On October 7, 2019, the average California regular retail gasoline price surpassed $4 per gallon (gal) for only the second time since 2014, according to the U.S. Energy Information Administration’s (EIA) Gasoline and Diesel Fuel Update. Prices remained above $4/gal for three weeks, but prices have since fallen to $3.95/gal on October 28 and November 4.
The last time prices reached $4/gal was in May 2019, which was a result of planned and unplanned refinery outages in California. California’s petroleum markets are isolated from the rest of the United States because of California’s lack of petroleum infrastructure connections to the rest of the country, so unplanned refinery outages in the state can have larger price impacts than in other areas of the country. In addition, California requires a different gasoline specification than the rest of the country, further narrowing supply options.
The spike in crude oil prices following the September 14 attacks in Saudi Arabia on crude oil infrastructure led to a small, short-lived gasoline price increase across the United States, followed by several unplanned refinery outages in California. The refinery outages further raised gasoline prices in the state even though average U.S. gasoline prices declined.
On October 14, 2019, the price for retail gasoline in California averaged $1.46/gal more than the U.S. average retail gasoline price (the price premium), the largest price difference since at least May 2000, when EIA began collecting California gasoline price data. On September 30, 2019, California gasoline price premiums reached $1.31/gal, surpassing those seen during the Torrance refinery outage in 2015 ($1.10/gal) and the refinery outages that occurred earlier in 2019 ($1.11/gal). The recent price spike appears to be short-lived, similar to the price spike in May, and the price premium for gasoline in California declined to $1.35/gal on October 28 as refiners resumed normal operations and gasoline supply increased.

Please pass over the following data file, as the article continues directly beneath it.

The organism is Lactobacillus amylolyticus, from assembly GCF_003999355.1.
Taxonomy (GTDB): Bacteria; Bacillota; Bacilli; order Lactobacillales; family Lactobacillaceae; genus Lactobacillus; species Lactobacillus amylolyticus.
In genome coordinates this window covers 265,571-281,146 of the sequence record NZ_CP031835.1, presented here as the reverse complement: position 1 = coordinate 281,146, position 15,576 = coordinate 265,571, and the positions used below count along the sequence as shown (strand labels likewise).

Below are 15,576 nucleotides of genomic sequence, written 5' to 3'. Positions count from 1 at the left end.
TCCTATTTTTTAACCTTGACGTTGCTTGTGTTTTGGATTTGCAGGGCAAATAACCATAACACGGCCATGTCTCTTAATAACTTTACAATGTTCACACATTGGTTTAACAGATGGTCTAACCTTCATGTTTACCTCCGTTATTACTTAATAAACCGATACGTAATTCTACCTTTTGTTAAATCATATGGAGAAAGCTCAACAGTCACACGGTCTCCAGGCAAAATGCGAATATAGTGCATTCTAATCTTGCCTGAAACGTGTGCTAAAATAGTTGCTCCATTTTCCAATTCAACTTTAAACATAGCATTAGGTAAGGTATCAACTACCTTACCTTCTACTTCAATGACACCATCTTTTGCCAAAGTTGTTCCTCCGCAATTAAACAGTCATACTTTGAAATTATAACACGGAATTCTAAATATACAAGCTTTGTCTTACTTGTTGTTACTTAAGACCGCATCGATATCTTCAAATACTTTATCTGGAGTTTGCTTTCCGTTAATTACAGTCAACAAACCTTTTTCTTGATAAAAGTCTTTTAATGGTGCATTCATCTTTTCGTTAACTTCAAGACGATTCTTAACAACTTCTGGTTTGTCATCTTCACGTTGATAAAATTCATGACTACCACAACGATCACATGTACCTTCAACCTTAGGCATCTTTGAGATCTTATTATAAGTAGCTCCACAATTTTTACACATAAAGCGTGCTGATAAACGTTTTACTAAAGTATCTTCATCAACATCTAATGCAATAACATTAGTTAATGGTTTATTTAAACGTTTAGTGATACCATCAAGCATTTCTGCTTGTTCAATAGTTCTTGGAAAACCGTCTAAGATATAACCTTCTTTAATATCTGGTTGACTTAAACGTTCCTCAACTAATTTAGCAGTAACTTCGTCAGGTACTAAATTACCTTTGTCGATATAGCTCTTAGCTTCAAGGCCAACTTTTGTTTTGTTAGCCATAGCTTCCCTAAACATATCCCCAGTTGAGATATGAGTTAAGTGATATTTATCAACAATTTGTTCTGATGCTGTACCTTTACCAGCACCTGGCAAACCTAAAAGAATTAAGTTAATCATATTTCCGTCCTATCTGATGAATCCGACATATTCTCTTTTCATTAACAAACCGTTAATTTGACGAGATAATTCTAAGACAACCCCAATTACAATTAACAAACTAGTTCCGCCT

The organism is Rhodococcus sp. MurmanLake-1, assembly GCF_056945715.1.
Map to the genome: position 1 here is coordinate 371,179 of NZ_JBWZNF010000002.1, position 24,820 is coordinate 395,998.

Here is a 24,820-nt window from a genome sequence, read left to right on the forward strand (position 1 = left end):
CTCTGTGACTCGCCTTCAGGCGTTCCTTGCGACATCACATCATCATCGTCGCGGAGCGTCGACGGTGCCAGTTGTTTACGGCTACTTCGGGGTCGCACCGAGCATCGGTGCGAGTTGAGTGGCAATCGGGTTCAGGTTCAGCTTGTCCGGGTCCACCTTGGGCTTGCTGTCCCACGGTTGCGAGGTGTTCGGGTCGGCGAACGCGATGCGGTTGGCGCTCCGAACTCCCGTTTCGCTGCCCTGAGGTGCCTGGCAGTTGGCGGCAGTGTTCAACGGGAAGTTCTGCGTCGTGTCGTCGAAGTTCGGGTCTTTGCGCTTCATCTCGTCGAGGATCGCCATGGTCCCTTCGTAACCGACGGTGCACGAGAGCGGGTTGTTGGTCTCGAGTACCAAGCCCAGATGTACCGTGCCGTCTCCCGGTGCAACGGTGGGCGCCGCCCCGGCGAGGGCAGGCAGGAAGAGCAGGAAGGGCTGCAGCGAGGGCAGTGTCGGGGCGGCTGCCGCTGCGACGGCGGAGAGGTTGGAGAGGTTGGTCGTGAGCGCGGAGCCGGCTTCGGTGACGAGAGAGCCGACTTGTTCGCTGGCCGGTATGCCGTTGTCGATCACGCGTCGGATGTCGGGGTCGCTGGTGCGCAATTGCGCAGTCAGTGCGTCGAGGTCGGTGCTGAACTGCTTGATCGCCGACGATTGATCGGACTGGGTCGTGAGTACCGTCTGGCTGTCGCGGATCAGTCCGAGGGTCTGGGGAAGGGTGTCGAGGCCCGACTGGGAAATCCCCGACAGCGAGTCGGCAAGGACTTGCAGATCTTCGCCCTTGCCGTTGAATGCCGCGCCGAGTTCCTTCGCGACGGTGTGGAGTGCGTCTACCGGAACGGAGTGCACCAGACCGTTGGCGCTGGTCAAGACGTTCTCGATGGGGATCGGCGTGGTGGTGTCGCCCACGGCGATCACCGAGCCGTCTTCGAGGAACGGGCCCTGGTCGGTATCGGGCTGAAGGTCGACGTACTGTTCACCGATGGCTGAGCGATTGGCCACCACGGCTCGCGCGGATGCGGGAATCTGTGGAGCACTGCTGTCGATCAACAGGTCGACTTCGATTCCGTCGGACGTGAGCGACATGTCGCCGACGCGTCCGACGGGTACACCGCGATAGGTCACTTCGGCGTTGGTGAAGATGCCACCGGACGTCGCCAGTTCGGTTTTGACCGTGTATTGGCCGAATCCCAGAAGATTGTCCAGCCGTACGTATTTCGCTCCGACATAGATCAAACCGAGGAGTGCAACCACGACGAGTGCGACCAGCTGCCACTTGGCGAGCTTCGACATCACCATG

Shortly after the crude oil price spike following the attacks in Saudi Arabia, several refineries in California went down for both planned and unplanned maintenance. As a result, West Coast refinery utilization fell from 95% to 78% between September 6 and September 27, which happened at the same time that gross inputs into West Coast refineries decreased from 2.7 million barrels per day (b/d) to 2.2 million b/d, the largest decline during a three-week period since at least 1995. Gross refinery inputs increased during the next several weeks as maintenance was completed.
The most readily available source of gasoline supply in California is from local inventories, and as gross refinery inputs fell from September 6 to September 27, the total West Coast gasoline inventories fell 1.8 million barrels to 27.0 million barrels. As refineries resumed operation, total inventories continued to decline, falling to 26.2 million barrels on October 11, 2.2 million barrels lower than the previous five-year average, before increasing to 26.4 million barrels on October 25.
Because of the unique product specifications and long distance from international gasoline markets, California does not typically import much gasoline. However, after drawing down local inventories, higher gasoline prices following refinery outages covered the costs for gasoline imports. West Coast gasoline imports reached 191,000 b/d the week of October 25, while the four-week moving average reached 70,000 b/d compared with an annual average of 23,000 b/d in 2018.